- Screen-FREE Week Frederick, in Maryland, is kicking off its community-wide celebration with a joint Screen-Free Week and Children’s Book Week book event, featuring Wall Street Journal columnist Meghan Cox Gurdon. The robust list of Screen-Free Week events can be found here. Frederick’s Mayor Michael O’Connell will also be declaring April 29-May 5 as Screen-FREE Week Frederick!
- In Davis, California, residents will be treated to a full week of screen-free events, from knitting to singing to a community picnic and more.
- Nevada County, CA, is anticipating 3000 participants in its Screen-Free Week celebration.
- Brady Smith and actress Tiffani Thiessen will be launching their new children’s book, You’re Missing It!, during Screen-Free Week, with several book signings across the country. The book celebrates the joys of disengaging from our screens; but in a delightful twist, the children teach this lesson to the adults!
- Wadsworth Public Library in Wadsworth, Ohio, will be hosting daily screen-free activities for children, including several arts and crafts projects, with board games and puzzles for teens and adults.
- Students at Newmarket Elementary School in Newmarket, New Hampshire, will enjoy a Harlem Wizards basketball game, animal show, and family dance.
INSTEAD OF SCREEN TIME
According to Dr. Susan Linn, Founding Director of CCFC:
More screen time means less time for hands-on play, reading, exploring nature, and dreaming – activities crucial to a healthy childhood.
In addition, it is through screens that children are exposed to harmful marketing. It’s not always easy to wean our children away from the seductive screen, but it’s worth the effort. Here are some things to do instead.
Stories. Even older children and adults like being read to. Choose a book that the whole family will enjoy and read a chapter aloud every night after dinner. Our children love to hear stories from when we were growing up. Tell stories involving your children as characters. Ongoing stories are fun, but they don’t have to have a message. Take turns doing the telling. For inspiration, ask your children for a list of places, magical beings, magical objects, people and creatures. Make up stories from their lists.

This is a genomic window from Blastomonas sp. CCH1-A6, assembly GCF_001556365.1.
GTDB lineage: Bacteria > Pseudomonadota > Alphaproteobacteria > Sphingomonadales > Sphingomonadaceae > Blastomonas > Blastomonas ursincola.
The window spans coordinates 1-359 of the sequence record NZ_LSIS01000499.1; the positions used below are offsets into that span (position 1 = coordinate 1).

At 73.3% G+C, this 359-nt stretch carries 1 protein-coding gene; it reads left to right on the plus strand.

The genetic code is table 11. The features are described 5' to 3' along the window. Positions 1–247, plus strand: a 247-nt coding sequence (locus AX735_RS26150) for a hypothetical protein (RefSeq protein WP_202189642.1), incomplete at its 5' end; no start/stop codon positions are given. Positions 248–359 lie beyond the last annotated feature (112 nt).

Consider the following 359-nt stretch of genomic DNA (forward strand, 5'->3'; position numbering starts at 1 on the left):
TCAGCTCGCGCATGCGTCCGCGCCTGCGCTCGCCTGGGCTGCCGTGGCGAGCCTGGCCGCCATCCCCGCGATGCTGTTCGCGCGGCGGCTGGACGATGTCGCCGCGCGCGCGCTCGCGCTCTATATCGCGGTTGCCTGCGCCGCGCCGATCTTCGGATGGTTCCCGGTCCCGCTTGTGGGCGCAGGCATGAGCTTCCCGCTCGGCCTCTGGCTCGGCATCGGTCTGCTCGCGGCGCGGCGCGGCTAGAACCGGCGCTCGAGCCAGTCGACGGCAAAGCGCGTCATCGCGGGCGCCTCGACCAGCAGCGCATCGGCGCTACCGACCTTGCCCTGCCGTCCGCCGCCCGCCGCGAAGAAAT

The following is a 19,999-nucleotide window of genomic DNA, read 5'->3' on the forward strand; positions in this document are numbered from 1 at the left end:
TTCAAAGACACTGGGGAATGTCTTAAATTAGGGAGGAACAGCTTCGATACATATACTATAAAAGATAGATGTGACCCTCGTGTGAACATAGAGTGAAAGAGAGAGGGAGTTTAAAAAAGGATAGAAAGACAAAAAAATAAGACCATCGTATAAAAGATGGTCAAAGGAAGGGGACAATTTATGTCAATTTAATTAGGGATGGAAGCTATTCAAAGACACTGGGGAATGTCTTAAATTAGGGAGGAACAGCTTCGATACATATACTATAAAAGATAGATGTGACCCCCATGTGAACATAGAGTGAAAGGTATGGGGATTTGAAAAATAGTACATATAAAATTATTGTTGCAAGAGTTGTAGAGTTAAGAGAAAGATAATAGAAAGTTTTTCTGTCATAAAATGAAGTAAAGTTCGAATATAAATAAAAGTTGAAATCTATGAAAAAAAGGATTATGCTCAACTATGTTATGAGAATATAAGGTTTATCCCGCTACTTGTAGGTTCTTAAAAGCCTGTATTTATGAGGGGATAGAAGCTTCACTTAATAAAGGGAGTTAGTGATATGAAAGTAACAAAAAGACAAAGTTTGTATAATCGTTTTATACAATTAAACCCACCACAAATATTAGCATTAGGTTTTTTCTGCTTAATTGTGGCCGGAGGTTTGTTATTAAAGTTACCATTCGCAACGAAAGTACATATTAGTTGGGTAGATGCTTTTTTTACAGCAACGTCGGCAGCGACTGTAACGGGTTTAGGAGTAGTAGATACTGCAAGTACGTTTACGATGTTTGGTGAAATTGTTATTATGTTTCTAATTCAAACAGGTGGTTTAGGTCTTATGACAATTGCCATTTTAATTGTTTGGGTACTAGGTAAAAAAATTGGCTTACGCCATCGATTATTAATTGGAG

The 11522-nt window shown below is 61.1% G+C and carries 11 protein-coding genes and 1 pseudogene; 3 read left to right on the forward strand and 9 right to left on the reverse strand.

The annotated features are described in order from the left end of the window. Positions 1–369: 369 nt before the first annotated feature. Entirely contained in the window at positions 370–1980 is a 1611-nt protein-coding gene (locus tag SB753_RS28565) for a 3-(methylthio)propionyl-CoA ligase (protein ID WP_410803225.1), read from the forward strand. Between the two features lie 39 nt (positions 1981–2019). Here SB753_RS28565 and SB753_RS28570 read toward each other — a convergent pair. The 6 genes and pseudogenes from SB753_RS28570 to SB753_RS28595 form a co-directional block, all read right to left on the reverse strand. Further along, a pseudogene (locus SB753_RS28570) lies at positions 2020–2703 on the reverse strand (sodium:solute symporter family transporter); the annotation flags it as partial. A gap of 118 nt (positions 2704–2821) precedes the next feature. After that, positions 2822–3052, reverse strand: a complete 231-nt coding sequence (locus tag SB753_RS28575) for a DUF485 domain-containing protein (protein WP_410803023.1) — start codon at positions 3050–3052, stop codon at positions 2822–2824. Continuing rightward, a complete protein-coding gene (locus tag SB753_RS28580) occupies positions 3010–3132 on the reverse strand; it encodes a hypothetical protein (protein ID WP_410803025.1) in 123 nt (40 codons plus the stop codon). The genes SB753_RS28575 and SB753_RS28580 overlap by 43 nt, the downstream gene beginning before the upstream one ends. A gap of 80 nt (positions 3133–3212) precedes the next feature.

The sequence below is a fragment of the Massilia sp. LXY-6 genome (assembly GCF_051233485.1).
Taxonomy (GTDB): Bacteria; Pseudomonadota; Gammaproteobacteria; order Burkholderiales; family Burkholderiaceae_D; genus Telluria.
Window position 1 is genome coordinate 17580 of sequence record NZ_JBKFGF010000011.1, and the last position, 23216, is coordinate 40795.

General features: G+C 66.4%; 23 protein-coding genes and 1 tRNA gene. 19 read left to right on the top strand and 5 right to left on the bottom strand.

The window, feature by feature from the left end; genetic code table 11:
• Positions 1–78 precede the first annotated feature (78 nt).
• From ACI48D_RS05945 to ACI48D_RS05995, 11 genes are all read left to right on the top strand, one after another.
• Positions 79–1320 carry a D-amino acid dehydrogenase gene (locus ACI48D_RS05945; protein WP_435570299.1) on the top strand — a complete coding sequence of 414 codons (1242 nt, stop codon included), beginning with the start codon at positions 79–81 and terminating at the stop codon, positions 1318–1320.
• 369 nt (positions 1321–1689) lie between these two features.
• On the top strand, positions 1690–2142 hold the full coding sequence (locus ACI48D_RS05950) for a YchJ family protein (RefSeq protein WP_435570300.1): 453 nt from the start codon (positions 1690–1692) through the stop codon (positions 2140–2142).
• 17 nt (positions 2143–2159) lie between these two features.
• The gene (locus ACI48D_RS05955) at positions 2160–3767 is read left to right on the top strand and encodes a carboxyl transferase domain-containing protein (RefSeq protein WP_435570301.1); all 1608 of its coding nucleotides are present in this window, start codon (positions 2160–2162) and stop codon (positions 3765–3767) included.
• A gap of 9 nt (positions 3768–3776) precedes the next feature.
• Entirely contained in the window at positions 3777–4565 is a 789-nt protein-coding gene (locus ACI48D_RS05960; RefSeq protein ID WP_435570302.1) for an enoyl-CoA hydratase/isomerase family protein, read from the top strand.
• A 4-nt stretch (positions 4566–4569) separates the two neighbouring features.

Read and Write Poetry with the family. It’s fun to read poems aloud or to recite them from memory. I loved The Best Loved Poems of the American People when I was growing up and especially “The Midnight Ride of Paul Revere.” by Henry Wadsworth Longfellow. Haikus can also be a fun way to learn to write poetry.
Music. Don’t be intimidated by music; it belongs in every children’s life. Start with lullabies. Play music often. Go to a concert during Screen-Free Week. Dance together. Make up a DIY dance contest. Sing songs together. The Golden Song Book is great for preschoolers; Rise Up Singing is a group singing songbook. Get some simple musical instruments to have around the house and drum or rattle along with the songs.
Nurture Your Artist. Wouldn’t it be fun to spend a lot of time painting, drawing, creating collages, or making clay sculptures? These would be great activities for Screen-Free Week. Make a trip to a local museum or art gallery during this week.
Play Board Games. Board games teach group dynamics skills, lessons about winning and losing and foster intimacy. Plus they’re just fun to play. Here are some suggested games.
Have a Messy Party. Make mud pies. Have a mud bath. Play in a sand box. Make some homemade playdough or silly putty. Make your own bubbles. Get dirty.
Get Outside. Kick some balls around. Go for a walk. Go for a hike. Create a scavenger hunt or treasure hunt. Have a picnic. Watch the night sky. Go on a bug safari. Fly a kite. Make a fort in the back yard. Make a DIY Fairy House.
Play Restaurant. Plan a menu. Cook it together. Change into “fancy” clothes before dinner. Eat by candlelight on a tablecloth and use cloth napkins.
For more information see the chapter, “Wholesome Family Entertainment” in my book Natural Family Living
About Peggy O’Mara. I am an independent journalist who edits and publishes peggyomara.com. I was the editor and publisher of Mothering Magazine for over 30 years and founded Mothering.com in 1995. My books include Having a Baby Naturally, Natural Family Living, The Way Back Home and A Quiet Place and New Mexico Mountains. I have conducted workshops at Omega Institute, Esalen, La Leche League, and Bioneers. I am the mother of four and grandmother of three. Please check out my email newsletter with free tips on parenting, activism, and healthy living.